I'm not a betting man, but the Giants/Eagles matchup tempted me like few games have. The Eagles admitted after their second meeting that they were able to pressure the Giants much more easily without Plaxico being in the line-up. The Giants had no answer for this, and so the Eagles were able to shut down the Giants running attack.
I see some interesting parallels between Plaxico and Manny Ramirez. In both cases, a very talented minority athlete who was more of an irresponsible goofball rather than some sort of thug was ushered out by a championship-winning organization. And in both cases the teams fell short of the championship game because of it. I believe that with Plaxico, the Giants would have beaten the Eagles (6-2 against them with Plaxico in the line-up) and then thrashed the Cardinals (behind the Giants pass rush).
I was on several high school teams where the coaches were forever clashing with the best athletes. The best athletes often are stupid, ok? Let's not cover over this. Very few individuals are extremely talented athletically AND very smart AND socially/morally responsible. It's just rare that one person has all those skills, which is why the media fawns so much over the David Robinsons of the world.
However, the problem is that after a little success, coaches and managers get arrogant. They think that they can win with character instead of talent, and that their brains can scheme up plans to overcome the diminished talent. They are almost always wrong. Great accomplishments require great talent. It's one thing to jettison the over-rated Shockey; it's another to dump your only truly game-breaking receiver. It's funny now to read the NY or Boston papers around the time that the so-called "trouble-maker" was dumped. What's truly more responsible and ethical; to work with a complicated athlete who for the most part has broken no laws, or to give up on them and dump them? John Thompson had it right when he was saying Georgetown needed more "thugs." A strong program is able to incorporate some individuals who are quirky or a little off and make good use of their skills.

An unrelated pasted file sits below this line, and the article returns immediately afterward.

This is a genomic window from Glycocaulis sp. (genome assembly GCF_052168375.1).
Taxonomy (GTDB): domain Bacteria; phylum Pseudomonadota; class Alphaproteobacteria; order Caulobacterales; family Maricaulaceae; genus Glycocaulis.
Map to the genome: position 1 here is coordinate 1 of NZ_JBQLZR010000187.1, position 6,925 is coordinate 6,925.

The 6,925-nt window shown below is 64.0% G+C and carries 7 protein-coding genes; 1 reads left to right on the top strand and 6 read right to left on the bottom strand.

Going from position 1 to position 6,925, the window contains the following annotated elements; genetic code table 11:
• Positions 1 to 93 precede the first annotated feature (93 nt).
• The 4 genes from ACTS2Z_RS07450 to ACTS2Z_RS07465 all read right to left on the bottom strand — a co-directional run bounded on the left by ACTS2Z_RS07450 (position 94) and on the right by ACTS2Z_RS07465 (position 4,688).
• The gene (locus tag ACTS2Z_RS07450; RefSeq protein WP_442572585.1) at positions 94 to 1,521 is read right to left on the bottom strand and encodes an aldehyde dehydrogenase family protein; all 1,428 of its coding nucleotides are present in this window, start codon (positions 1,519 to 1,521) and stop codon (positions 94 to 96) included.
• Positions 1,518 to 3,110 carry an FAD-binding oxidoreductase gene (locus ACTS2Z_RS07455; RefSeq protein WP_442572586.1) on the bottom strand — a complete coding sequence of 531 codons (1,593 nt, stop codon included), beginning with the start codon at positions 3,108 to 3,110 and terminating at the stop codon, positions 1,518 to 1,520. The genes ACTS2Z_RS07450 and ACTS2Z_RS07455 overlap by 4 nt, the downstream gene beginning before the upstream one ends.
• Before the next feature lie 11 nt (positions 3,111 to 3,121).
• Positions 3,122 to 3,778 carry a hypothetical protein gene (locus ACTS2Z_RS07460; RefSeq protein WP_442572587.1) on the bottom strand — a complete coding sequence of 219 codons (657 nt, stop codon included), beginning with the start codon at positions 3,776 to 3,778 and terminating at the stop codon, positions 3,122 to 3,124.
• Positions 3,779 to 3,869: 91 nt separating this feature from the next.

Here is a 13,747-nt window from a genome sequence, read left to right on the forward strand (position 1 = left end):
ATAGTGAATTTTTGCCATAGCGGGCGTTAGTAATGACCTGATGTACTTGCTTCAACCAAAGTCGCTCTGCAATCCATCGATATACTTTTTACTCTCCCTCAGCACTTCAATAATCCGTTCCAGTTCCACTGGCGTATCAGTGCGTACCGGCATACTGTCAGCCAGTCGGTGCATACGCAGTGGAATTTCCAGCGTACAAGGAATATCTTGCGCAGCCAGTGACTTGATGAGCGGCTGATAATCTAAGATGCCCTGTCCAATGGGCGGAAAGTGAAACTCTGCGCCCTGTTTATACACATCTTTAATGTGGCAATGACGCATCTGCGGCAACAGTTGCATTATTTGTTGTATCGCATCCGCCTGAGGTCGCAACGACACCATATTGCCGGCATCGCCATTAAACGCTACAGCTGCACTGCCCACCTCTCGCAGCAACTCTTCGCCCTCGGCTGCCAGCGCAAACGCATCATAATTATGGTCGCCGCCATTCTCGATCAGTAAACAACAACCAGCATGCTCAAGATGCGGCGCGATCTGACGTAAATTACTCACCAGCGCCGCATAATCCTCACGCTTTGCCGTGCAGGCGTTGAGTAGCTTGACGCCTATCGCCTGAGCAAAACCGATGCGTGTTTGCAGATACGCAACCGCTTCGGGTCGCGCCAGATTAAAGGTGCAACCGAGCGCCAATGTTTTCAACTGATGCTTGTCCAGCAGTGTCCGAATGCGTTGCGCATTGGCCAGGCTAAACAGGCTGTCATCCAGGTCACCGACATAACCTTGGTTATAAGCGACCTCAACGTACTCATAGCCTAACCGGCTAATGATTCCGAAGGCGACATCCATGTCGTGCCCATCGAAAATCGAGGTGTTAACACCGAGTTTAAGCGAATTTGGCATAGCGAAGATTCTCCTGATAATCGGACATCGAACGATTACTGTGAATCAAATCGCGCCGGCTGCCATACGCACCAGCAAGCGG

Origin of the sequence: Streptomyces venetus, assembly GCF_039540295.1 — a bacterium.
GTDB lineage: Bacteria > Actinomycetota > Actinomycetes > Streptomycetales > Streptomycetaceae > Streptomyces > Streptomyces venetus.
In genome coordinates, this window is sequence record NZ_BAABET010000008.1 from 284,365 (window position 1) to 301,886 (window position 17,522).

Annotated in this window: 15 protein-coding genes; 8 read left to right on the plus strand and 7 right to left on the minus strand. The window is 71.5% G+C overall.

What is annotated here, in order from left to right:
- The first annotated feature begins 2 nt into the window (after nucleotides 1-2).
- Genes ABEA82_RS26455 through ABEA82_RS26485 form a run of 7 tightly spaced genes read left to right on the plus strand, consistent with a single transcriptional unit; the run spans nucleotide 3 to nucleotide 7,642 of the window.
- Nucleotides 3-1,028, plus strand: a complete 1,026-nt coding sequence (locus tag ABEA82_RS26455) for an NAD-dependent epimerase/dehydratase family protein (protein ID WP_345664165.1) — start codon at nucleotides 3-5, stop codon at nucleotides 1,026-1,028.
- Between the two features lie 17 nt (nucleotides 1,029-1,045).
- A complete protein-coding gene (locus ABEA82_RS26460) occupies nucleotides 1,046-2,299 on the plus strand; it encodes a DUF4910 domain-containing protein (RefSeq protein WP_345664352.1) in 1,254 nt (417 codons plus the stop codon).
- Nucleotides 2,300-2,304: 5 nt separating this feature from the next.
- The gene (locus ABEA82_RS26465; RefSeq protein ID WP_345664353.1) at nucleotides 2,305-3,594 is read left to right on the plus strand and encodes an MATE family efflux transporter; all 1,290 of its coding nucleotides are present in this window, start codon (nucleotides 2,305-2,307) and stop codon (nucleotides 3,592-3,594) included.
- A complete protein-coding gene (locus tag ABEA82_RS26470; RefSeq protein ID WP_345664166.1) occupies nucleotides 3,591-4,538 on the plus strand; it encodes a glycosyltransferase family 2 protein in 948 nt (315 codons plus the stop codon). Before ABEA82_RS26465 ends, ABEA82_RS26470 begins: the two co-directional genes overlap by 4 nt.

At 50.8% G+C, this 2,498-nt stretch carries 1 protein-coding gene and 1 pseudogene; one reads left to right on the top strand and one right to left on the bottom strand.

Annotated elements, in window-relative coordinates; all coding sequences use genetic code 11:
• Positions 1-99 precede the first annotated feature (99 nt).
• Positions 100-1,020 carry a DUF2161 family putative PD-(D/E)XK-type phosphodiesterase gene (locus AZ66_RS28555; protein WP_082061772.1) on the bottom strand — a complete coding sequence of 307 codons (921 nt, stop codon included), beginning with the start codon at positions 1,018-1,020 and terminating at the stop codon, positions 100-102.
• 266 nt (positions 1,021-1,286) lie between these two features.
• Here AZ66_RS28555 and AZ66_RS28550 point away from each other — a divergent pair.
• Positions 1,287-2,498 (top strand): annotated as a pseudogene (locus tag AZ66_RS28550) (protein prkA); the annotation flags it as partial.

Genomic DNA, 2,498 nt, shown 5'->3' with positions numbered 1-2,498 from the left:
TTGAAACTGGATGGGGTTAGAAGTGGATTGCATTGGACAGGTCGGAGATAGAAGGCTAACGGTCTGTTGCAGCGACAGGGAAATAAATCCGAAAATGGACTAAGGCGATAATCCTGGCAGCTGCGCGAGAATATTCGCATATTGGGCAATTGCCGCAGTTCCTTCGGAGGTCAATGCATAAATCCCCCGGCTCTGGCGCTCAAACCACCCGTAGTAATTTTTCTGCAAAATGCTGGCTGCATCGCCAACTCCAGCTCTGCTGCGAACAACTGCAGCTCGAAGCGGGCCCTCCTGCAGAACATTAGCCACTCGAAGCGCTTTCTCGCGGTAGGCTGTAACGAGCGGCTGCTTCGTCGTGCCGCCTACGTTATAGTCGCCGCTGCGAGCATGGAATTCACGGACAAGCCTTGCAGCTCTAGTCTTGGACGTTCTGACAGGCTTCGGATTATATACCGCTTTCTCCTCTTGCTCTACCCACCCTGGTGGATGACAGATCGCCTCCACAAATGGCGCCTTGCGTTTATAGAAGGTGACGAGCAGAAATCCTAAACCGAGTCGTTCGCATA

Now, you can't win with thug teams either. Go back and look at the 86 Mets...76 Raiders...95 (Barry Switzer) Cowboys...all of them one-championship wonders that could have instead have been dynasties. I can't help but think that those teams actually needed some good characters as well. For example, there was an interesting article on ESPN.com's Page 2 on how a critically needed Raiders defender was high for the 77 AFC championship game, and how that helped cost the Raiders the game.
Overall, though, the lesson is clear. In any walk of life, you have to be willing to put up with some headaches from your top performers. They must be punished for failings; fines and suspensions may be needed (see Steve Smith in Carolina). But this high-horse moralizing from sports reporters acting like a GM is courageous for getting rid of All-Star talent like Manny or Plaxico for little in return is completely inappropriate.